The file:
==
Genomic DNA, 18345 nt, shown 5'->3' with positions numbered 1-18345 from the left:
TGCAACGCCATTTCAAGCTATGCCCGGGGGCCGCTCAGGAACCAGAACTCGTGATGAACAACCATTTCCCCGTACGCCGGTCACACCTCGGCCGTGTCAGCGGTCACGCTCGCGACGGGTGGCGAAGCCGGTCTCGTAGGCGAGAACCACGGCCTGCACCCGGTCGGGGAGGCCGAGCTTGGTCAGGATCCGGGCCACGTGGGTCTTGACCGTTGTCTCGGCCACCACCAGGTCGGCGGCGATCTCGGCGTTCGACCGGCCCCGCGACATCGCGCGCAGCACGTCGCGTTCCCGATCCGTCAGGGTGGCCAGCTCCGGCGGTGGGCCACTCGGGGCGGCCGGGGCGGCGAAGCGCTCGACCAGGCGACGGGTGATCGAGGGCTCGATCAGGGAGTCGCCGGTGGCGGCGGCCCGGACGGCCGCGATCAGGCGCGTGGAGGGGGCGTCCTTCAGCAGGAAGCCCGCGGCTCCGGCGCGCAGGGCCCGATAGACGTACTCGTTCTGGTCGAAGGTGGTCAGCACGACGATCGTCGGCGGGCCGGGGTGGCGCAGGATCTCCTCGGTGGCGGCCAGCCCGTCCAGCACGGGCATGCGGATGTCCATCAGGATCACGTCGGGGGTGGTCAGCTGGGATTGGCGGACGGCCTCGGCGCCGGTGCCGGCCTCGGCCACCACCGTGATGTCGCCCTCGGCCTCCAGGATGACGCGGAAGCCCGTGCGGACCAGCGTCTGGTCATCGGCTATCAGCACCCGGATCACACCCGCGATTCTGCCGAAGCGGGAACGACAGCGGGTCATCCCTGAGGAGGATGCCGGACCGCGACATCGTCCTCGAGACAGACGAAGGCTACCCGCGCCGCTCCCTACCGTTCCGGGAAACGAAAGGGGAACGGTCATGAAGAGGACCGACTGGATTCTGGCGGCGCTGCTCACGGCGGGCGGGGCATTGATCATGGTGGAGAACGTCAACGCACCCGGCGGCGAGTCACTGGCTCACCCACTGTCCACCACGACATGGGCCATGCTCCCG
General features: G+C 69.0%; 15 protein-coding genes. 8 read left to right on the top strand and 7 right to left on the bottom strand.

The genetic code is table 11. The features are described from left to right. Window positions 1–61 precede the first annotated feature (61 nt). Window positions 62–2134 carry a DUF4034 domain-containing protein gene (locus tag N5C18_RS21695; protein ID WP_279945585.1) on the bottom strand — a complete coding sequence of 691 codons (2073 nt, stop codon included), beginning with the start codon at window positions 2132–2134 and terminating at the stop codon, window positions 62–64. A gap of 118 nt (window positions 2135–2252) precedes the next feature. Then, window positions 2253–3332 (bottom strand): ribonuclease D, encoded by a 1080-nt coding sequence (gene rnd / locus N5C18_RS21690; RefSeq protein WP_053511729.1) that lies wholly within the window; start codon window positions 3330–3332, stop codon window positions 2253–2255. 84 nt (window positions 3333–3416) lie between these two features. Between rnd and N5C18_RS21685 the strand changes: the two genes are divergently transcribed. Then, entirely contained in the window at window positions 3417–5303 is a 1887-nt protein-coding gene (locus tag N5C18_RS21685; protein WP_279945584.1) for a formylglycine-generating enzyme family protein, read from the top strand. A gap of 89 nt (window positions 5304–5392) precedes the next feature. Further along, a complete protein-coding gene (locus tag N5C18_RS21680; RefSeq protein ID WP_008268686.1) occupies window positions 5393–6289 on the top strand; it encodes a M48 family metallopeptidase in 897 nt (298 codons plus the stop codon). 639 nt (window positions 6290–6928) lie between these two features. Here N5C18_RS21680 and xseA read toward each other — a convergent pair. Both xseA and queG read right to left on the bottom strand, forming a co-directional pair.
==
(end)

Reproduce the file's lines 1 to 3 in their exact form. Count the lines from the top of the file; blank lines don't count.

Genomic DNA, 18345 nt, shown 5'->3' with positions numbered 1-18345 from the left:
TGCAACGCCATTTCAAGCTATGCCCGGGGGCCGCTCAGGAACCAGAACTCGTGATGAACAACCATTTCCCCGTACGCCGGTCACACCTCGGCCGTGTCAGCGGTCACGCTCGCGACGGGTGGCGAAGCCGGTCTCGTAGGCGAGAACCACGGCCTGCACCCGGTCGGGGAGGCCGAGCTTGGTCAGGATCCGGGCCACGTGGGTCTTGACCGTTGTCTCGGCCACCACCAGGTCGGCGGCGATCTCGGCGTTCGACCGGCCCCGCGACATCGCGCGCAGCACGTCGCGTTCCCGATCCGTCAGGGTGGCCAGCTCCGGCGGTGGGCCACTCGGGGCGGCCGGGGCGGCGAAGCGCTCGACCAGGCGACGGGTGATCGAGGGCTCGATCAGGGAGTCGCCGGTGGCGGCGGCCCGGACGGCCGCGATCAGGCGCGTGGAGGGGGCGTCCTTCAGCAGGAAGCCCGCGGCTCCGGCGCGCAGGGCCCGATAGACGTACTCGTTCTGGTCGAAGGTGGTCAGCACGACGATCGTCGGCGGGCCGGGGTGGCGCAGGATCTCCTCGGTGGCGGCCAGCCCGTCCAGCACGGGCATGCGGATGTCCATCAGGATCACGTCGGGGGTGGTCAGCTGGGATTGGCGGACGGCCTCGGCGCCGGTGCCGGCCTCGGCCACCACCGTGATGTCGCCCTCGGCCTCCAGGATGACGCGGAAGCCCGTGCGGACCAGCGTCTGGTCATCGGCTATCAGCACCCGGATCACACCCGCGATTCTGCCGAAGCGGGAACGACAGCGGGTCATCCCTGAGGAGGATGCCGGACCGCGACATCGTCCTCGAGACAGACGAAGGCTACCCGCGCCGCTCCCTACCGTTCCGGGAAACGAAAGGGGAACGGTCATGAAGAGGACCGACTGGATTCTGGCGGCGCTGCTCACGGCGGGCGGGGCATTGATCATGGTGGAGAACGTCAACGCACCCGGCGGCGAGTCACTGGCTCACCCACTGTCCACCACGACATGGGCCATGCTCCCG
General features: G+C 69.0%; 15 protein-coding genes. 8 read left to right on the top strand and 7 right to left on the bottom strand.